The Pope at the time, Leo XIII, was elected on February 20th, 1878, so the date referred to by Cardinal Sarto for his homily celebrating the Pope’s anniversary would have been on or about February 20th of 1895, while the blasphemous homily attributed to him was given at the first Mass he celebrated in St. Mark’s, which was on Sunday November 25th, 1894, some three months earlier. Note that the above article in Evangelical Christendom was already in print and on the street some two months before Cardinal Sarto gave the sermon he offers as the genuine one!  I find that very curious indeed.

Clearly when Cardinal Sarto was contemplating his reply, he was not aware of the Evangelical Christendom article of January 1st, 1895, that essentially pinpointed the homily as the one he gave the day after he had so triumphantly entered the city of Venice as its new Patriarch, a mere five weeks earlier. And who would need to check their records in order to ascertain if they had ever given such a sermon and made such claims? I would suggest that rather than being a credible denial, Cardinal Sarto (Pius X) offered an evasive and inadequate reply that does not exonerate him, rather it tends to support the reported blasphemous homily as being completely genuine.

A new and revised edition of Rev. Smith’s booklet titled Does The Pope Claim To Be Divine? published in 1929 makes no mention of, or defense of, Cardinal Sarto’s homily. Very curious indeed.———-Do you wonder why?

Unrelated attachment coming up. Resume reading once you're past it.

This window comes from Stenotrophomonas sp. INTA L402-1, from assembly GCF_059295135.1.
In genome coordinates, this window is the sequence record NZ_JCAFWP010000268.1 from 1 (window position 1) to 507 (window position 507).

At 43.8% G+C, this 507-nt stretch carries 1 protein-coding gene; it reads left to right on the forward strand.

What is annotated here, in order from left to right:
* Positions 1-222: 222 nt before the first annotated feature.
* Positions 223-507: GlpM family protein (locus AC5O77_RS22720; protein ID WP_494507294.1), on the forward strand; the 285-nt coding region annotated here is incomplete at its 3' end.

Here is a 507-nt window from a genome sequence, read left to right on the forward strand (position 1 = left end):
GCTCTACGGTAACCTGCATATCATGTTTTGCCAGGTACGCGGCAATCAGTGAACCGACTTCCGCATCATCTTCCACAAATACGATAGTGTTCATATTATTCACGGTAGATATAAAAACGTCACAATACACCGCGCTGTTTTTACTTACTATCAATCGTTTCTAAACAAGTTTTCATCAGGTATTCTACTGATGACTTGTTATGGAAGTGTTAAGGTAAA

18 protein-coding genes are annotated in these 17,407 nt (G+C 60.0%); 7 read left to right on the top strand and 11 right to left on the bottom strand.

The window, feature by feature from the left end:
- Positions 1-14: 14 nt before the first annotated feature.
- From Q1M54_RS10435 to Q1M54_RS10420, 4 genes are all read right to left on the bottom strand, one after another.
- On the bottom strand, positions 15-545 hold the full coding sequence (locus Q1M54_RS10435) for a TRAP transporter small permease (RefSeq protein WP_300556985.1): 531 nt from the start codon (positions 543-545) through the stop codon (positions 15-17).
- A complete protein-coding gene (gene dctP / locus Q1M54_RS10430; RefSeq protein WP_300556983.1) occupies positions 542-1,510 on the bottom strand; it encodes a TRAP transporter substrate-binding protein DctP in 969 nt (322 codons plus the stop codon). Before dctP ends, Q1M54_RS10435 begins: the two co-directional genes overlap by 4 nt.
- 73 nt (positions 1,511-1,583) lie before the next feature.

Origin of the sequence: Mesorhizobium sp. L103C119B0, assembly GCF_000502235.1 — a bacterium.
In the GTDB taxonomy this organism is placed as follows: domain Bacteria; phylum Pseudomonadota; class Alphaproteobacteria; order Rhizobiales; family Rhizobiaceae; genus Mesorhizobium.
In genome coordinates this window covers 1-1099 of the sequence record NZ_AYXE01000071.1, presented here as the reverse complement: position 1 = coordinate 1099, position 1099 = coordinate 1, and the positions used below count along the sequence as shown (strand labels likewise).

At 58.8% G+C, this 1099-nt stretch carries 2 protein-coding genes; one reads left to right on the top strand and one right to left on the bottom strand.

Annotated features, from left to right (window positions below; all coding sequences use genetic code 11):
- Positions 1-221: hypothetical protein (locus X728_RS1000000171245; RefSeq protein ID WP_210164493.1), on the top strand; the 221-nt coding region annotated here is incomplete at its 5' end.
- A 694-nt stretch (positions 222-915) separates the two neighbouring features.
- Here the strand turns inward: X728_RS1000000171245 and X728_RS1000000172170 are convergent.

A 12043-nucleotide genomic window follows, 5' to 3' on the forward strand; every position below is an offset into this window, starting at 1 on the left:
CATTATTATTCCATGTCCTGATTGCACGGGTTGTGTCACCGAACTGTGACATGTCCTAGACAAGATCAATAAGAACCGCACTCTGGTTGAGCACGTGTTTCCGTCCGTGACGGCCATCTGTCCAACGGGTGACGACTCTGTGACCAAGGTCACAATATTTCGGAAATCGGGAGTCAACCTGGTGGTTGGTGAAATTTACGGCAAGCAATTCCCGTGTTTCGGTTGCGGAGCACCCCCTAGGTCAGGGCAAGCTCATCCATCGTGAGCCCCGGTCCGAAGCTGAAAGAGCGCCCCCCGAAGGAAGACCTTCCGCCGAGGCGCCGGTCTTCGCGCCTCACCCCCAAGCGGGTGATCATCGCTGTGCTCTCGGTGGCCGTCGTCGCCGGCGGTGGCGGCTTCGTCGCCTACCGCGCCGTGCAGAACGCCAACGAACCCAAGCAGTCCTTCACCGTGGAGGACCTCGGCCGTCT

Donald Trump Versus the Counterfeit Morality of Political Correctness

Donald Trump Versus the Counterfeit Morality of Political Correctness

by J.R. Nyquist—————part one of two.trumpterror


Presidential candidate Donald Trump suggested that Muslim immigration into the United States should be temporarily suspended. In saying this, Trump did not break one of the Ten Commandments. He did not deprive anyone of their rights. He did not vilify anyone. He did not advocate genocide or racism. But here in America, in the West, we know perfectly well that he transgressed. In saying the same thing, we might expect to lose our jobs, our relationships, our standing in the community; for we have been indoctrinated to believe that everyone is equal, and all religions are equal. We have been told that the unfairness of the world cannot be allowed. This is our new morality — a counterfeit morality which has become more precious to us than our continued national existence. 

Trump is said to exemplify racism and sexism. When he says, in genuine consternation, that he is merely talking common sense, his elite listeners shake their heads. When Trump says that his own Muslim friends agree that he is right about temporarily suspending Muslim immigration, the elite refuse to believe him. He must be demented or insane. He is not to be taken seriously. It is some kind of “stunt.” Trump tries to explain that he is motivated by considerations of public safety and prudence. The elite sneer because they believe he is merely trying to win over bigots and yahoos. From this we may infer that our present media elite regards our Founding Fathers as malicious oppressors whose sexism and racism was every bit as heinous as the most rabid Nazi. Of course the Founders were patriarchs. They believed that women and children had to be protected. They believed that raising children and taking care of a family required fully engaged mothers. Any other course would have been a disaster (and now is a disaster) They also knew that alien religions and foreign tribes were not easy to assimilate — as the long and violent race war between red Indians and white settlers amply demonstrated.